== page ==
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Is Adderall Addictive?

The simple answer is yes Adderall is addictive but even the simple answer requires explanation. According to the Centers for Disease Control, around 5 percent of girls and 13 percent of boys have Attention Deficit Hyperactivity Disorder or ADHD. One of the best treatments for ADHD is the prescription drug Adderall. It is prescribed for narcolepsy as well as ADHD. To fully understand the problems with Adderall addiction it is important to understand exactly what it is, what it does, and what the signs of Adderall addiction are.

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What is Adderall?

Adderall is a very powerful amphetamine that doctors use to treat attention disorders. Unfortunately, like all of its legal and illegal counterparts it is an amphetamine. This very addictive class of drugs includes methamphetamine.

This drug is made up of amphetamine and dextroamphetamine, two very powerful stimulants. It works by increasing the stimulus to key neurotransmitters in the brain. This also stimulates the production of dopamine and norepinepherine. Both of these produce a number of pleasurable feelings in the body.

Why People Take Adderall

adderall dangers

Adderall is an addictive drug that must be taken with great care.

There are several reasons why people choose to take Adderall that have nothing to do with ADHD or narcolepsy. People who do not need Adderall who take it report:

  • increased concentration,
  • euphoria,
  • increased happiness,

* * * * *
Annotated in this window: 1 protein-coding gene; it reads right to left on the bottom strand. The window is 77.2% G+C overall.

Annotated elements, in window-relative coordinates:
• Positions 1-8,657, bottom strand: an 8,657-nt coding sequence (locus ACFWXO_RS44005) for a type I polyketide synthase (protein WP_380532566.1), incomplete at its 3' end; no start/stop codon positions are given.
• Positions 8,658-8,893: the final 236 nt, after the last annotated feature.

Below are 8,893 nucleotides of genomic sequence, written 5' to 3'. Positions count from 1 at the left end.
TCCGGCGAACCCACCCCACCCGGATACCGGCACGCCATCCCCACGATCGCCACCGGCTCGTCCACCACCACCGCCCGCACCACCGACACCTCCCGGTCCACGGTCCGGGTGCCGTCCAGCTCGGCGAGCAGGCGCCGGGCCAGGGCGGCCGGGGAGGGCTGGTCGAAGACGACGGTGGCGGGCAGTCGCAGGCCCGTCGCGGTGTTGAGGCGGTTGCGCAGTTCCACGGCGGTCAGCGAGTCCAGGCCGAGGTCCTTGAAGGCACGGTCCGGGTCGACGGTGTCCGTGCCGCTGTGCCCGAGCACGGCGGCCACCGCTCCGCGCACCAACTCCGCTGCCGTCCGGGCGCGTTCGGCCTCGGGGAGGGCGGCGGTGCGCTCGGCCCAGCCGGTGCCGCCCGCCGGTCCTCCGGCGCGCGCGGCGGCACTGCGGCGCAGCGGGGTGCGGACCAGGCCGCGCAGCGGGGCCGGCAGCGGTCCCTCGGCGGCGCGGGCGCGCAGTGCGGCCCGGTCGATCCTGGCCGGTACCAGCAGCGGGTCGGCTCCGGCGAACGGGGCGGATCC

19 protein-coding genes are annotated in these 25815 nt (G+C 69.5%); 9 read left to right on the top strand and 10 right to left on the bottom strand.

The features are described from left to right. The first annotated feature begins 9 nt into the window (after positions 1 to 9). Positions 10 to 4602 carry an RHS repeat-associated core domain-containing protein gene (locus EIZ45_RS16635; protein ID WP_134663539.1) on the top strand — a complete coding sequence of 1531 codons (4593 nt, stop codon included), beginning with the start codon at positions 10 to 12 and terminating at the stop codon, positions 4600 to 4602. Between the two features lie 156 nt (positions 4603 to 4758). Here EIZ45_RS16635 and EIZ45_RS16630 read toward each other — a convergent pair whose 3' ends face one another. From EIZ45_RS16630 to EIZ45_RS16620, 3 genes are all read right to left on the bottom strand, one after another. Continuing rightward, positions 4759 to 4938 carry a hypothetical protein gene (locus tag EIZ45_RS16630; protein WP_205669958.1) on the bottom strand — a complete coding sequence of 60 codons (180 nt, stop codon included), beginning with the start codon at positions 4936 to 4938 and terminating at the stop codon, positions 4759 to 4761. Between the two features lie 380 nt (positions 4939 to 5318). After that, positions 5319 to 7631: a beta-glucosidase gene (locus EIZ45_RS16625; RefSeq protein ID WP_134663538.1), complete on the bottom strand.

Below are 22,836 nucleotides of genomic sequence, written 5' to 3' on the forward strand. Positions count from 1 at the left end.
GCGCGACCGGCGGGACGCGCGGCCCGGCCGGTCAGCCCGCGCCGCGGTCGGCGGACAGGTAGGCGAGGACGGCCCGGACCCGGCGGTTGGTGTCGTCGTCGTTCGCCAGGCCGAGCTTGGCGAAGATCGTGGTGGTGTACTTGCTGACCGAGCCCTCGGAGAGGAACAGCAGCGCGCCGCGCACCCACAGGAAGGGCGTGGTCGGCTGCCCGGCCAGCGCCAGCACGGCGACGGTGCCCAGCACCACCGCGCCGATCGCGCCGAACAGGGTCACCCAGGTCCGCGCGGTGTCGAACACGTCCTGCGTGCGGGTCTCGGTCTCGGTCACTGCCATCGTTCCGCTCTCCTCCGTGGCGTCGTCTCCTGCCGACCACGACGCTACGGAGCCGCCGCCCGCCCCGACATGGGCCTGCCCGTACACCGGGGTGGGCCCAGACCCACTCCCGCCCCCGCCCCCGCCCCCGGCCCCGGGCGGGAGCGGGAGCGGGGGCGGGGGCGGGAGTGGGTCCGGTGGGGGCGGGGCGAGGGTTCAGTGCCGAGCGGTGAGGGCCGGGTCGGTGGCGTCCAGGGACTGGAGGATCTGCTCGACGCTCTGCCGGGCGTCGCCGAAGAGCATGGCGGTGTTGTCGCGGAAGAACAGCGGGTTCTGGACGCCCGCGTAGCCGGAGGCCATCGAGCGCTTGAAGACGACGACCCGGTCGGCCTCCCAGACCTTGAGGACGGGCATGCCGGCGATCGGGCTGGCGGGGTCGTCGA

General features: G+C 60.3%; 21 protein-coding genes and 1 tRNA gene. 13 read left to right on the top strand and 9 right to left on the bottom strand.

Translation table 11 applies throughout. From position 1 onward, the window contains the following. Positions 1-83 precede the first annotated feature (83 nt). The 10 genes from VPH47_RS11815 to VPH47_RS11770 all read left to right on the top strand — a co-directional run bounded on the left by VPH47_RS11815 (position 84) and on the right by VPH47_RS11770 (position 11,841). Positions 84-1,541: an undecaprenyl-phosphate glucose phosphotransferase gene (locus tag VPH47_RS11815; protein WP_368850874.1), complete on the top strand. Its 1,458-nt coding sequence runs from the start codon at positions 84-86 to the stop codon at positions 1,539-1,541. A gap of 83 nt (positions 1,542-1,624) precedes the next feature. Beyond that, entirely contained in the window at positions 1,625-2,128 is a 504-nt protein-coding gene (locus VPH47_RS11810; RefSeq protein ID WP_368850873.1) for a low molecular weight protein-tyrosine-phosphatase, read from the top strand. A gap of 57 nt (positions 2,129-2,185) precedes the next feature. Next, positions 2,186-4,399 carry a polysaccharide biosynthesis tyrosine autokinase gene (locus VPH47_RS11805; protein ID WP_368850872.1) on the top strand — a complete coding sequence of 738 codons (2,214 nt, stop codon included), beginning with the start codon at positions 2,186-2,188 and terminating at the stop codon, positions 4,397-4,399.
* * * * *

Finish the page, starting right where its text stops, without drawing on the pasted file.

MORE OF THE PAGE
• increased motivation,
  • increased focus,
  • clearer thinking,
  • improved study behavior and abilities,
  • improved social abilities,
  • weight loss, and
  • improved satisfaction.

Although not all of these effects are present in all people, many college students feel that Adderall improves both academic and sports performance. As with many drugs there is a fine line between using the drug for constructive purposes and being addicted to it.

Addiction versus Dependence

When considering Adderall as a drug it is important to understand the difference between addiction and dependence. The National Institute on Drug Abuse defines addiction as a compulsion. This compulsion is carried out regardless of negative consequences or effects. This can mean regardless of loss of family, job, and friends. A person who is addicted is not always in control of their actions.

Dependence is another story entirely. People who are dependent on a drug utilize the drug to accomplish certain things. In the case of Adderall, people who are dependent on it, need it to maintain focus and concentration, something lacking when they suffer from ADHD. Being dependent on a drug to treat a condition is not the same as being addicted to it.

Signs of Adderall Addiction

When someone is abusing Adderall, they show signs of the abuse other than a craving for the drug. Some of these are relatively mild while others are more severe and dangerous. The mild symptoms of Adderall abuse are: